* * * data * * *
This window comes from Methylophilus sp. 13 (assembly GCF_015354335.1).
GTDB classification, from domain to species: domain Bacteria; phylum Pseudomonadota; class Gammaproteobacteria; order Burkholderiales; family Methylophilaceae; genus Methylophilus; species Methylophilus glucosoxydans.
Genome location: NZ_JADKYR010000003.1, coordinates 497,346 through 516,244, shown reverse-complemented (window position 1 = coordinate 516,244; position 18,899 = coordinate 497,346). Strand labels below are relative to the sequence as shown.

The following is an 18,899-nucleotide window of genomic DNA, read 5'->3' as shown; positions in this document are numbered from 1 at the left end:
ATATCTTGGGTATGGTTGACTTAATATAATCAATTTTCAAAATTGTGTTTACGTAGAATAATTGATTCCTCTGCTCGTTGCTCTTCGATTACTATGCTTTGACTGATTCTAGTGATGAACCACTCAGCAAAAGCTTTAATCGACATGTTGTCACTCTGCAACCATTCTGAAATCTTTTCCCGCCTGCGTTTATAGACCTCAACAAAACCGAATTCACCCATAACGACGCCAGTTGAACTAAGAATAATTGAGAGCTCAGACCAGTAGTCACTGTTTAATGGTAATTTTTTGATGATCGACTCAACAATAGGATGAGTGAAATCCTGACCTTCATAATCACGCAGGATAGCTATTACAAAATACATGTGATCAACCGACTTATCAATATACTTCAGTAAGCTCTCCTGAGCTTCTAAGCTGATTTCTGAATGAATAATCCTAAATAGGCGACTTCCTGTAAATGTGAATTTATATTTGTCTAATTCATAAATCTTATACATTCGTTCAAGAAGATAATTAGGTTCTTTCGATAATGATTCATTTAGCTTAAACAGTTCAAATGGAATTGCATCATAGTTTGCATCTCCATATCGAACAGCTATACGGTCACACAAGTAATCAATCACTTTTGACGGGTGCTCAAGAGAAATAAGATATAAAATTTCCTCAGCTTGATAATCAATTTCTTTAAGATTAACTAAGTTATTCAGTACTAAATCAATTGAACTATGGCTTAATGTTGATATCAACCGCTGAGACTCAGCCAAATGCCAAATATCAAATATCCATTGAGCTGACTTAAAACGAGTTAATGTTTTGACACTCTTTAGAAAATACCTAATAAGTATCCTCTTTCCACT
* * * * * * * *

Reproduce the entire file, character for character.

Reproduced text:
This window comes from Methylophilus sp. 13 (assembly GCF_015354335.1).
GTDB classification, from domain to species: domain Bacteria; phylum Pseudomonadota; class Gammaproteobacteria; order Burkholderiales; family Methylophilaceae; genus Methylophilus; species Methylophilus glucosoxydans.
Genome location: NZ_JADKYR010000003.1, coordinates 497,346 through 516,244, shown reverse-complemented (window position 1 = coordinate 516,244; position 18,899 = coordinate 497,346). Strand labels below are relative to the sequence as shown.

The following is an 18,899-nucleotide window of genomic DNA, read 5'->3' as shown; positions in this document are numbered from 1 at the left end:
ATATCTTGGGTATGGTTGACTTAATATAATCAATTTTCAAAATTGTGTTTACGTAGAATAATTGATTCCTCTGCTCGTTGCTCTTCGATTACTATGCTTTGACTGATTCTAGTGATGAACCACTCAGCAAAAGCTTTAATCGACATGTTGTCACTCTGCAACCATTCTGAAATCTTTTCCCGCCTGCGTTTATAGACCTCAACAAAACCGAATTCACCCATAACGACGCCAGTTGAACTAAGAATAATTGAGAGCTCAGACCAGTAGTCACTGTTTAATGGTAATTTTTTGATGATCGACTCAACAATAGGATGAGTGAAATCCTGACCTTCATAATCACGCAGGATAGCTATTACAAAATACATGTGATCAACCGACTTATCAATATACTTCAGTAAGCTCTCCTGAGCTTCTAAGCTGATTTCTGAATGAATAATCCTAAATAGGCGACTTCCTGTAAATGTGAATTTATATTTGTCTAATTCATAAATCTTATACATTCGTTCAAGAAGATAATTAGGTTCTTTCGATAATGATTCATTTAGCTTAAACAGTTCAAATGGAATTGCATCATAGTTTGCATCTCCATATCGAACAGCTATACGGTCACACAAGTAATCAATCACTTTTGACGGGTGCTCAAGAGAAATAAGATATAAAATTTCCTCAGCTTGATAATCAATTTCTTTAAGATTAACTAAGTTATTCAGTACTAAATCAATTGAACTATGGCTTAATGTTGATATCAACCGCTGAGACTCAGCCAAATGCCAAATATCAAATATCCATTGAGCTGACTTAAAACGAGTTAATGTTTTGACACTCTTTAGAAAATACCTAATAAGTATCCTCTTTCCACT